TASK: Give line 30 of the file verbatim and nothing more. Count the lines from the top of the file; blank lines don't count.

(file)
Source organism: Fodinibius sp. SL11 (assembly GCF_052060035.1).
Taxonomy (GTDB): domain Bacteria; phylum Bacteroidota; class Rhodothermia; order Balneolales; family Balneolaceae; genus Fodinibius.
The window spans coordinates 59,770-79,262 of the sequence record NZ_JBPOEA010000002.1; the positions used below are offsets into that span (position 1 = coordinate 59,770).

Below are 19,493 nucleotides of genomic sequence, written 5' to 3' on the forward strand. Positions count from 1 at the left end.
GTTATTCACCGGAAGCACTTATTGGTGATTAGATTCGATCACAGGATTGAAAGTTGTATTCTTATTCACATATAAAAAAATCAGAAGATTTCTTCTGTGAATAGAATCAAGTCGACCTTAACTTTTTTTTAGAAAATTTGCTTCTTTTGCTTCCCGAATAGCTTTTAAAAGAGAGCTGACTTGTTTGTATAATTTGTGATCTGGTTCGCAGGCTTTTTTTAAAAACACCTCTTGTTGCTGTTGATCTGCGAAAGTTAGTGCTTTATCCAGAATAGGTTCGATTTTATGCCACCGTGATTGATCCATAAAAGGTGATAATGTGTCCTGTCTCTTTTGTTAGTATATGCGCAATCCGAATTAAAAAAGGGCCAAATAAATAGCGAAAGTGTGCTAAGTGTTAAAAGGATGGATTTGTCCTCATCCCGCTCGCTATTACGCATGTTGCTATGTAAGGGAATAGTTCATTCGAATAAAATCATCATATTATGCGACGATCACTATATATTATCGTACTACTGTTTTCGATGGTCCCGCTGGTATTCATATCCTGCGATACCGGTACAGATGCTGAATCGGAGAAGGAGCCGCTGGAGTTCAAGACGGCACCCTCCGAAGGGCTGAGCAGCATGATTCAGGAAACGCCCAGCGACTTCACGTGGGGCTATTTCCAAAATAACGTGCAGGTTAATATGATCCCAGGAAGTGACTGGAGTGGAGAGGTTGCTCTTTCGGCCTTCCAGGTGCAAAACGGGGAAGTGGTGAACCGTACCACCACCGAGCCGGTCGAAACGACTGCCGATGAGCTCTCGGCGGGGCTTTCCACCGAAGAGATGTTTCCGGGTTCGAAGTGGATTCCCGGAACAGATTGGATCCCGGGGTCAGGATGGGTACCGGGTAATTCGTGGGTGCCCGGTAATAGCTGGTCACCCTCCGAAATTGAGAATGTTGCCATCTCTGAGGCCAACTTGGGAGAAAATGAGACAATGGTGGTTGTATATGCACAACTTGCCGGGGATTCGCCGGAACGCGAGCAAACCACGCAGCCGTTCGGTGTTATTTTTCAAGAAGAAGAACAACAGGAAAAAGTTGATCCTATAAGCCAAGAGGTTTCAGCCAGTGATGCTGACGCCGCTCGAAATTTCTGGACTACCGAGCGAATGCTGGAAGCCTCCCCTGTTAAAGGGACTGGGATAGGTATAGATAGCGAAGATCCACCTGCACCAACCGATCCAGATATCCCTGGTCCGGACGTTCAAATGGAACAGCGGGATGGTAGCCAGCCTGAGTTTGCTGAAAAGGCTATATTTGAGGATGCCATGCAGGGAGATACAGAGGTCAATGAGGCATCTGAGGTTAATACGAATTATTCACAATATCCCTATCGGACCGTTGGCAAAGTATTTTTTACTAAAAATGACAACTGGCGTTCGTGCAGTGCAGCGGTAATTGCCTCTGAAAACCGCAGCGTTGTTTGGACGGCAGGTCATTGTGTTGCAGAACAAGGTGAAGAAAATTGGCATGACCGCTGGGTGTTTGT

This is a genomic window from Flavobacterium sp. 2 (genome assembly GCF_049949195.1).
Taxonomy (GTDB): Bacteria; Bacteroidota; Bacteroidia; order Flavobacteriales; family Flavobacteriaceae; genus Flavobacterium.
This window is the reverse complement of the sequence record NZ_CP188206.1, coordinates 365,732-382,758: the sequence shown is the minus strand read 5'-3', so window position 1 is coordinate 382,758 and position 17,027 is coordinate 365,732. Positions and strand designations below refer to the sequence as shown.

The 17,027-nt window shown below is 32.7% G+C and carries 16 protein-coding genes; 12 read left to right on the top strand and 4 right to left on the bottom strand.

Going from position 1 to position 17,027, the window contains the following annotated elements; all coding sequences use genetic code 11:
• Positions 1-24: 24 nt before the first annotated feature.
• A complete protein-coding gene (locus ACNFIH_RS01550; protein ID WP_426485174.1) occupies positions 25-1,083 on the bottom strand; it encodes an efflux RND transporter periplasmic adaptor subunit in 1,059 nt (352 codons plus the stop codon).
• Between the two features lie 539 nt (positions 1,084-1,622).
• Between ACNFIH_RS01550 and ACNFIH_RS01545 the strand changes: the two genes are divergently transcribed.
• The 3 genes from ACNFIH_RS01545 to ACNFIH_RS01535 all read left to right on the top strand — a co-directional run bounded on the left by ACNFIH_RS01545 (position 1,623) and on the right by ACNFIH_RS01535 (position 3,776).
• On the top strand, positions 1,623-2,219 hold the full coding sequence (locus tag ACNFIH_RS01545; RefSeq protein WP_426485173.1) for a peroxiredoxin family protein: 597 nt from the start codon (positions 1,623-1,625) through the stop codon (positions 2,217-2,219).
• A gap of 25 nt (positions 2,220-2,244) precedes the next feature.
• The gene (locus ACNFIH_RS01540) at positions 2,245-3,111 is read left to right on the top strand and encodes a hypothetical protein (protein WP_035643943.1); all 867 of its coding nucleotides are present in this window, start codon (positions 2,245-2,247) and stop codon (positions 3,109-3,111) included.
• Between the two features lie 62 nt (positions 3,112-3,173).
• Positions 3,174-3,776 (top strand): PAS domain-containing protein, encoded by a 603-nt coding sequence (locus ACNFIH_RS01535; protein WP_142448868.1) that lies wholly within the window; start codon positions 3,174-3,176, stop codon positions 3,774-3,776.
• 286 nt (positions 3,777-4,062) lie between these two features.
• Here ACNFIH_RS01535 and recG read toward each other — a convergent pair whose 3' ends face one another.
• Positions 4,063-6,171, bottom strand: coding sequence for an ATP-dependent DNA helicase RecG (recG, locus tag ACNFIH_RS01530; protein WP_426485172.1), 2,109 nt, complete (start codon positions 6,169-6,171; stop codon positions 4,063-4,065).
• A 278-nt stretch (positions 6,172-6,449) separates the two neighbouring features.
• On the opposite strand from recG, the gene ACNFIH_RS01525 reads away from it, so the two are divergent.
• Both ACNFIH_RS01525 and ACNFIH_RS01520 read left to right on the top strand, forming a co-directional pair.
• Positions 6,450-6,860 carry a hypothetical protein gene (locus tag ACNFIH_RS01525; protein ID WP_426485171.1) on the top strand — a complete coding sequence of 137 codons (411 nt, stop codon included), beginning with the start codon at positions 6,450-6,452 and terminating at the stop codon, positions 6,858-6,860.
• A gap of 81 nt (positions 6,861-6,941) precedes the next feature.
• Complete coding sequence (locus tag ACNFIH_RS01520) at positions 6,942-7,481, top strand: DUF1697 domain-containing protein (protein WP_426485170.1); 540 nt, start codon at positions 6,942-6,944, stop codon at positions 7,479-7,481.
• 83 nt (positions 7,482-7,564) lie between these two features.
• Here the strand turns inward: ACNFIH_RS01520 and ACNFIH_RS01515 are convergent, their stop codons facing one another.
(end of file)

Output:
• 83 nt (positions 7,482-7,564) lie between these two features.